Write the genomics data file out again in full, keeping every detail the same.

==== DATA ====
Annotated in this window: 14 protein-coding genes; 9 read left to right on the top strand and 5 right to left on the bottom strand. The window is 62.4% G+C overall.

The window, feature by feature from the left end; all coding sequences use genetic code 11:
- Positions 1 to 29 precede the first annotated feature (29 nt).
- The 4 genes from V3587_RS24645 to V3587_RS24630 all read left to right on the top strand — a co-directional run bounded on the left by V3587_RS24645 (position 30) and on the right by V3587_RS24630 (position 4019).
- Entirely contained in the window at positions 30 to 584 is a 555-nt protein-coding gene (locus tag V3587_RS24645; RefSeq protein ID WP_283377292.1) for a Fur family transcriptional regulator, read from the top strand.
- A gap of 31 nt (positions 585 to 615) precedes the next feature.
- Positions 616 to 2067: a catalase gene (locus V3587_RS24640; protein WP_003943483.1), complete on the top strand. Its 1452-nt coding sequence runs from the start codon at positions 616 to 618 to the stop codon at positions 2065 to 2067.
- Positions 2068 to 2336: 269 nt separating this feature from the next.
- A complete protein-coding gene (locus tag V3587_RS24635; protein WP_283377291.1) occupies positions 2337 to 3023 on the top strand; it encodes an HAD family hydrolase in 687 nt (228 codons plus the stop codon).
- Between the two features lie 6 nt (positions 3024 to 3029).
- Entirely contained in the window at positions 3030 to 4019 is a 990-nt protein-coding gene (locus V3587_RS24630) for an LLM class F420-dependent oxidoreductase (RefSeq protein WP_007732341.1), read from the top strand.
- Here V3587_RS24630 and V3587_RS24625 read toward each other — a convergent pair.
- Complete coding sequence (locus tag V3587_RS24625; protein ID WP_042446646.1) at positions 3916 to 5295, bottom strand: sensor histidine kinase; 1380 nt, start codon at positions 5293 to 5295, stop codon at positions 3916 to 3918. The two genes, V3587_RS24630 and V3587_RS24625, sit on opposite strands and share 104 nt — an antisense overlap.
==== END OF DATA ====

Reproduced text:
Annotated in this window: 14 protein-coding genes; 9 read left to right on the top strand and 5 right to left on the bottom strand. The window is 62.4% G+C overall.

The window, feature by feature from the left end; all coding sequences use genetic code 11:
- Positions 1 to 29 precede the first annotated feature (29 nt).
- The 4 genes from V3587_RS24645 to V3587_RS24630 all read left to right on the top strand — a co-directional run bounded on the left by V3587_RS24645 (position 30) and on the right by V3587_RS24630 (position 4019).
- Entirely contained in the window at positions 30 to 584 is a 555-nt protein-coding gene (locus tag V3587_RS24645; RefSeq protein ID WP_283377292.1) for a Fur family transcriptional regulator, read from the top strand.
- A gap of 31 nt (positions 585 to 615) precedes the next feature.
- Positions 616 to 2067: a catalase gene (locus V3587_RS24640; protein WP_003943483.1), complete on the top strand. Its 1452-nt coding sequence runs from the start codon at positions 616 to 618 to the stop codon at positions 2065 to 2067.
- Positions 2068 to 2336: 269 nt separating this feature from the next.
- A complete protein-coding gene (locus tag V3587_RS24635; protein WP_283377291.1) occupies positions 2337 to 3023 on the top strand; it encodes an HAD family hydrolase in 687 nt (228 codons plus the stop codon).
- Between the two features lie 6 nt (positions 3024 to 3029).
- Entirely contained in the window at positions 3030 to 4019 is a 990-nt protein-coding gene (locus V3587_RS24630) for an LLM class F420-dependent oxidoreductase (RefSeq protein WP_007732341.1), read from the top strand.
- Here V3587_RS24630 and V3587_RS24625 read toward each other — a convergent pair.
- Complete coding sequence (locus tag V3587_RS24625; protein ID WP_042446646.1) at positions 3916 to 5295, bottom strand: sensor histidine kinase; 1380 nt, start codon at positions 5293 to 5295, stop codon at positions 3916 to 3918. The two genes, V3587_RS24630 and V3587_RS24625, sit on opposite strands and share 104 nt — an antisense overlap.